Prime Minister Benjamin Netanyahu’s defense team plans to argue that Nir Hefetz, a former Netanyahu media advisor turned state’s witness, had engineered the case to further his own business interests, and not at the behest of Netanyahu.
That will be one of the prime minister’s main lines of defense in Case 4000, in which he is suspected of taking steps that benefited Bezeq chief Shaul Elovitch in return for favorable coverage in Bezeq’s Walla news site.
In a document transferred to the Justice Ministry by Netanyahu’s lawyers, revealed here, they argue that Hefetz wanted to get closer to Elovitch so he could promote his own business initiatives, and that Netanyahu was unaware of these plans.
Attorneys Amit Hadad and Yossi Ashkenazi submitted their summary arguments in three corruption cases against Netanyahu, following the pre-indictment hearing at the Justice Ministry held earlier this month. The attorneys hope to refute the prosecution’s claim that Hefetz was acting on Netanyahu’s behalf for the benefit of Elovitch.
Case 4000 includes evidence provided by two state’s witnesses suggesting that Netanyahu and Elovitch had a give-and-take relationship, with Netanyahu aware of this quid pro quo. This is based on evidence given by the former director-general of the Communications Ministry, Shlomo Filber, who testified that Netanyahu, who was also communications minister at the time, knew about the regulatory favors given to Bezeq.
Hefetz also provided evidence that Netanyahu was aware of the favorable coverage at the Walla news website, which he allegedly received in exchange for the favors granted to Bezeq. The draft indictment includes abundant evidence that Netanyahu instructed Hefetz to act in this matter, and that Netanyahu himself even made demands of Elovitch.
The prosecution maintains that Hefetz was also involved in advancing regulatory changes favoring Bezeq and in coordinating meetings between Netanyahu and Elovitch. There is mention of Hefetz’s testimony in which he explained why he devoted so much time to Elovitch before the 2015 election. Hefetz headed the Likud public relations headquarters in that election campaign.
The testimony Hefetz gave, as quoted in prosecution documents, indicates that he was thinking of possible future ties with Elovitch, since the latter was a major player in Israel’s economy. He said that after the election, whether Likud won or lost, it would be good to have an open line to Elovitch, and that his overtures to the businessman were not something Netanyahu expected of him.
Netanyahu’s attorneys say the investigation showed that Hefetz had his own business interests in mind when holding private conversations with Elovitch. The two even signed a contract, on which Hefetz later reneged for unspecified reasons.
In his interrogation, Hefetz said that he had not been offered work by Elovitch – and that he was the one who asked. This related to a consulting job, but Hefetz pulled out after signing a draft contract, after a journalist from Globes started asking questions about it.
Another project, according to prosecution documents, was an attempt by Hefetz to set up a TV station together with Walla, as revealed by TheMarker. The evidence in Case 4000 includes an email sent by Walla CEO Ilan Yeshua to Shaul Elovitch in March of 2016.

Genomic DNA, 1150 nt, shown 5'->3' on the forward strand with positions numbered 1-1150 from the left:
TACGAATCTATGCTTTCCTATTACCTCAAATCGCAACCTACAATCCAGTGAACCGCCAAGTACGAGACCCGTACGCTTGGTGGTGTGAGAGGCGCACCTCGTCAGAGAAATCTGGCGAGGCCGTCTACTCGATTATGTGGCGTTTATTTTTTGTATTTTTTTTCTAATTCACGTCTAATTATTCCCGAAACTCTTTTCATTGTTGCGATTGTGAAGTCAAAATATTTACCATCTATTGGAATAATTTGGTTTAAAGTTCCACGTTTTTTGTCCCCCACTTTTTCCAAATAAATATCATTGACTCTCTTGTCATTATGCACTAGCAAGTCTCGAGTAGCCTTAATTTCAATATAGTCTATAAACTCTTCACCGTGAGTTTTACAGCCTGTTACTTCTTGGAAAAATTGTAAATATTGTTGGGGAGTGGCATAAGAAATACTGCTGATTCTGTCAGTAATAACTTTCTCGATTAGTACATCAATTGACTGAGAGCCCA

Yeshua updated Elovitch regarding a message he’d received from the Senior VP of content at YES satellite TV, Yona Wiesenthal. It talked about a secret Nir Hefetz project, involving the setting up of a broadcast channel dealing with news and current affairs.
The intention was to apply for a license within a couple of months. Yeshua mentions that the agreement was that he’d be a consultant in the interim months, while looking at how Walla could supply programs for the new channel. No legal obstacles were identified.
Netanyahu’s lawyers argue that the verbatim recordings of Hefetz’s interrogation show that he mediated between Elovitch and Russian businessman David Davidovich, who considered buying Walla in 2016. In March 2018, Hefetz told investigators that his dream had always been to own a media outlet and that he’d been trying to recruit investors. He asked Elovitch on several occasions whether Walla was for sale and for how much. “I did this when I had an investor or an idea of how to get one,” said Hefetz.
“The only time it was really relevant was when I was working with Davidovich, who wanted to set up or buy an Israeli media outlet. I asked Elovitch how much Walla would cost, wanting to offer it to Davidovich. Elovitch never wanted to negotiate, saying it wasn’t on offer. The whole thing was my initiative,” he explained.
Netanyahu’s lawyers note the manner in which Elovitch responded to demands made by Hefetz. They say that Elovitch asked senior Walla officials to reward Hefetz and make sure he was satisfied. They say that this doesn’t fit the assumption that Hefetz was only there to give Netanyahu access to Elovitch.
“All these initiatives don’t add up to a relationship of bribery between Elovitch and the prime minister, but rather prove [the existence of] an independent relationship between Elovitch and Hefetz, as well as the independent economic interests of Hefetz and his desire to maintain and strengthen his ties with Elovitch,” they conclude.